"When I grew up, there were seven feed stores and two art galleries. Now you got one feed store and about 50 art galleries," Fred Cobarrubias said. Though he now works for an oil company in nearby Fort Davis, Cobarrubias saw many of the changes firsthand. "It used to be a ranching town. Now it's an art town."
As Khruangbin bassist and Houston native Laura Lee recalled, Marfa's wider popularity has been fueled in part by its social media ubiquity. "About eight to 10 years ago, it started to become really popular for girls to take trips out [to Marfa] and stay at El Cosmico, just this beautifully Instagrammable destination where you can make people jealous with your teepee pictures," Lee said. Many others, including Beyoncé, make the trip to the even smaller town of Valentine a half-hour away, where there's a fake Prada storefront along the roadside. Yet none of that was enough to dampen Lee's first visit to Marfa. "I loved it so much," she said. "It lived up to what I imagined it would be like."
Though Judd died of lymphoma in 1994, his presence continues to loom large over the town, which maintains a sort of otherworldly, out-of-time mystique. There is only one flashing stop light on the main drag, a Dollar General store, and a host of other mom-and-pop businesses, but art lovers come in year-round from all over the world to see this special place for themselves.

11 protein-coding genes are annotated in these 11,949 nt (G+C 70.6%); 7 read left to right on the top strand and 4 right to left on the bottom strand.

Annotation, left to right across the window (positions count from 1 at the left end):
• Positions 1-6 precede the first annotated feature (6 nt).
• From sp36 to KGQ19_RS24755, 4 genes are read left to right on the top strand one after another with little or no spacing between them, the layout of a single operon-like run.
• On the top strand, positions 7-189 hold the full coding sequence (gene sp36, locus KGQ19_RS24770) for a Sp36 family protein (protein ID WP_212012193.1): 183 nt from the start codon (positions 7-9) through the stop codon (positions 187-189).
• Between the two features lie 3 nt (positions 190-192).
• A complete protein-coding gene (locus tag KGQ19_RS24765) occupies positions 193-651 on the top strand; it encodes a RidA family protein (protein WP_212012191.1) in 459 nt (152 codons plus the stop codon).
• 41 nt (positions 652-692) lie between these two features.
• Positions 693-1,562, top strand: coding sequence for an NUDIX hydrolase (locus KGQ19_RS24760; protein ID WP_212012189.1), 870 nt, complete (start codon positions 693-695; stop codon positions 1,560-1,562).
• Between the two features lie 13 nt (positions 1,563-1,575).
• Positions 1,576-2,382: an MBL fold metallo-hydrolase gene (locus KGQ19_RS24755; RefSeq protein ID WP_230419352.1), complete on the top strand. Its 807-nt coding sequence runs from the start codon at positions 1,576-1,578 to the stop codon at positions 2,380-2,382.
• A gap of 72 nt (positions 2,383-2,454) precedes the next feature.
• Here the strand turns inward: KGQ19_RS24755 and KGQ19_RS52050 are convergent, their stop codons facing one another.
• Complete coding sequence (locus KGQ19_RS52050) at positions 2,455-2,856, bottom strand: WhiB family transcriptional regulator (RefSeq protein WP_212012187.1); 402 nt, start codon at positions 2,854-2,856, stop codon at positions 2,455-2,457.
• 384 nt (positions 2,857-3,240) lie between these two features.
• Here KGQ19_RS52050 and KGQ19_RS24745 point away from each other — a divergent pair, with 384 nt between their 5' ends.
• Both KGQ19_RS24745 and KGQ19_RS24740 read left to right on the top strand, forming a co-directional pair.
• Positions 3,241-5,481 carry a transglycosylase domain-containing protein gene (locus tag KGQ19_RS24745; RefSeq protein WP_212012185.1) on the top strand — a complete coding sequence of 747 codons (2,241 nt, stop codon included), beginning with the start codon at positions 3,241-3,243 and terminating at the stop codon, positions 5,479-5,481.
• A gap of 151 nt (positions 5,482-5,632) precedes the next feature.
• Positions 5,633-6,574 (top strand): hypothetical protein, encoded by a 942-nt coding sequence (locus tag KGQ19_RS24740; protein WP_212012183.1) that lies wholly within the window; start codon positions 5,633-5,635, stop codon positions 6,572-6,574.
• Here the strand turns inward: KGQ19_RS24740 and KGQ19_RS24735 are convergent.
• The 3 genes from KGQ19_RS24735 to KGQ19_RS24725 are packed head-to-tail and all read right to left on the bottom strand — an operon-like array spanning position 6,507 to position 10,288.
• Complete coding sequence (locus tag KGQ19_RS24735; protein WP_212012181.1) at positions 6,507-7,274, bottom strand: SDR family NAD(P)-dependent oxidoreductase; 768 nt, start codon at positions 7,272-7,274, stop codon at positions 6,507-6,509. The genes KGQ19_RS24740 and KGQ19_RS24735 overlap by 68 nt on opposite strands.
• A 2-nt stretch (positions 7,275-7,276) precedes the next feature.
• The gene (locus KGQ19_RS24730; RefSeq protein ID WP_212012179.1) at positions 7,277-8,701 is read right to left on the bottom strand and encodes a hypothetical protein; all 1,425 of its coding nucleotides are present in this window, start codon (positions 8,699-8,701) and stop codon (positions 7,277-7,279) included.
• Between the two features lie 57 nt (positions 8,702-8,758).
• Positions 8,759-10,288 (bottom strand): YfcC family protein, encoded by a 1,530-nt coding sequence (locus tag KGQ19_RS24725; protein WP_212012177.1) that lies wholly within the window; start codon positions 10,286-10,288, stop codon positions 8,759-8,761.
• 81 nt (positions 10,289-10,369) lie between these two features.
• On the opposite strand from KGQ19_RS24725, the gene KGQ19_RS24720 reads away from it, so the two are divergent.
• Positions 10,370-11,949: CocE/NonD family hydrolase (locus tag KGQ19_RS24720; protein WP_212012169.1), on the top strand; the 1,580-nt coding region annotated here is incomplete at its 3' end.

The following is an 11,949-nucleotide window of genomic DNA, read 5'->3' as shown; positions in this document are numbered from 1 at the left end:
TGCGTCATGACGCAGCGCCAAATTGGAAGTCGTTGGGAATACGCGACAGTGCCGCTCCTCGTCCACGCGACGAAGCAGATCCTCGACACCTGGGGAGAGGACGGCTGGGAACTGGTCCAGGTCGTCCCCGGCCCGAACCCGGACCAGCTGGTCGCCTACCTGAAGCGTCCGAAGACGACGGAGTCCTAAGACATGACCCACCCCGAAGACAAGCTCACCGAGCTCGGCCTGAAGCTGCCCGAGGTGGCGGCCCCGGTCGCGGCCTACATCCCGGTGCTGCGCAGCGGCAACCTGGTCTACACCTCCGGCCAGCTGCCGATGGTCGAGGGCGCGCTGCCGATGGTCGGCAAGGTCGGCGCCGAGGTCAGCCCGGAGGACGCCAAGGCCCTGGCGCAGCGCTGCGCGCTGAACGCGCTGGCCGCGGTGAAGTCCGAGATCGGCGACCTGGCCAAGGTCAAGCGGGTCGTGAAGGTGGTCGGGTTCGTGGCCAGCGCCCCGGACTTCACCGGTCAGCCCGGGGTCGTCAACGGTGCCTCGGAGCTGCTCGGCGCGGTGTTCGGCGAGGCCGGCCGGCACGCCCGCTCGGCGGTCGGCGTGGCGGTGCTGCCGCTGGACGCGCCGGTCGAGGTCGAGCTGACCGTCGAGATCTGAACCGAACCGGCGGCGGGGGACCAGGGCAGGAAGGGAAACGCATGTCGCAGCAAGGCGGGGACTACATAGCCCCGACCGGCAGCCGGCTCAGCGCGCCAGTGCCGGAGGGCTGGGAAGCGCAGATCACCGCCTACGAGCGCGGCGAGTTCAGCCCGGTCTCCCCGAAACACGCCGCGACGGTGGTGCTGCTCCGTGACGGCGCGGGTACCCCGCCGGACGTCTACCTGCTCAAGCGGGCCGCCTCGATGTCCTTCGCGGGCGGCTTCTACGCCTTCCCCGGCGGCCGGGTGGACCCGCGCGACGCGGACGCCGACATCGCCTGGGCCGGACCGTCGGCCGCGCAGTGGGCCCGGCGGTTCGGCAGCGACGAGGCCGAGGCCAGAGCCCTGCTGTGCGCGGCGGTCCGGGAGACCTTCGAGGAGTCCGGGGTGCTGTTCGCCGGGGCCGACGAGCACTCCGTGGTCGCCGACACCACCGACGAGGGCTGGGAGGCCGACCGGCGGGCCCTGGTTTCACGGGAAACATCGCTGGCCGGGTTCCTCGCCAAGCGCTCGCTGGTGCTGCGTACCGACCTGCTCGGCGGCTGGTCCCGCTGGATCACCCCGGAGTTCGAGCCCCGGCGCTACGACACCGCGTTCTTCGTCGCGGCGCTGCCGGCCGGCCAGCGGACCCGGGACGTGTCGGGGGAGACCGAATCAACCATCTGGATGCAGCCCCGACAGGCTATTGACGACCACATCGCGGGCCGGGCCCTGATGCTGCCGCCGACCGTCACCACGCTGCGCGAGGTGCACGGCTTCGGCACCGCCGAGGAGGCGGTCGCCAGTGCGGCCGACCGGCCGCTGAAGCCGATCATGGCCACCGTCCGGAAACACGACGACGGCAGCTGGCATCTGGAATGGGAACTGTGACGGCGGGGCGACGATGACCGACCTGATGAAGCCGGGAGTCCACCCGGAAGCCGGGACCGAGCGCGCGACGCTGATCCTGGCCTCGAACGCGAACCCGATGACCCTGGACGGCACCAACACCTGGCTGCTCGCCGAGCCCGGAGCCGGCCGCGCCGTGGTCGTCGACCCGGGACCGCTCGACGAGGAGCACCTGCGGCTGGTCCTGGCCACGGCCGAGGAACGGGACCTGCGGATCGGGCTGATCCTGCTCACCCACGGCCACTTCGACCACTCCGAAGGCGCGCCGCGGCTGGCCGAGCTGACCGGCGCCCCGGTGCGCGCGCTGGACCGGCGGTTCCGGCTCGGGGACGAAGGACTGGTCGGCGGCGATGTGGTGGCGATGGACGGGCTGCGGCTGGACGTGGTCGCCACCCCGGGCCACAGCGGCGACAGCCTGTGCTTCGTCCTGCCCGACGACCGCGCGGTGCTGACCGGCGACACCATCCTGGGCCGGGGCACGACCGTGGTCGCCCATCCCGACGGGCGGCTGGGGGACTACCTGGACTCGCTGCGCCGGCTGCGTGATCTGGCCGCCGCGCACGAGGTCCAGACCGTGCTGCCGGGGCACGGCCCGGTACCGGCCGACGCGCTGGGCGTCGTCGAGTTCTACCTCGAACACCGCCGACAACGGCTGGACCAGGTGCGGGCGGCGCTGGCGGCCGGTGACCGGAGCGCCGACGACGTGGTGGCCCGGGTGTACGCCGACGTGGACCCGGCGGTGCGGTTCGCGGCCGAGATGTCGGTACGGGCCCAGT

"It's ironic that it's called Marfa Myths because there really is a mythical side to Marfa, which is the legend of Judd," Victoria Dreesmann said. Dressmann flew in from Sao Paulo, Brazil, to meet two of her friends, Maria Antonia Ferraz and Cecilia Tenure, and admitted she approached the trip with a degree of skepticism. "I assumed it would look fake or contrived or Disney-ish. Like, sure, it'll be nice, but it'll feel a bit like a circus that pops up on a Wednesday and leaves on a Friday. But it's really the opposite feeling."
Tenure, who is also from Brazil but came to Marfa from Los Angeles, said the sheer remoteness of the town adds to the authenticity of the experience. "It's a pilgrimage, no matter where you're coming from. It's a two-and-a-half-hour flight [from L.A.] and you still have a two-hour road trip," she said, referring to the drive she and her friends made from El Paso. Even larger cities in Texas, like Dallas, Austin, or Houston, are more than an eight-hour drive away. "Anyone who's here has gone through that and has that in common," Tenure said.
Art isn't the only thing that brings people to Marfa. The landscape itself is not only breathtaking, thanks to its endless expanses of sky, but also has its own natural mythology, with attractions like the Marfa Lights, a celestial phenomena first recorded in the late 19th century that was once featured on Unsolved Mysteries. (Marfa was also the punchline of a recent episode of The Simpsons.) Roughly an hour south is Big Bend, the only national park in Texas.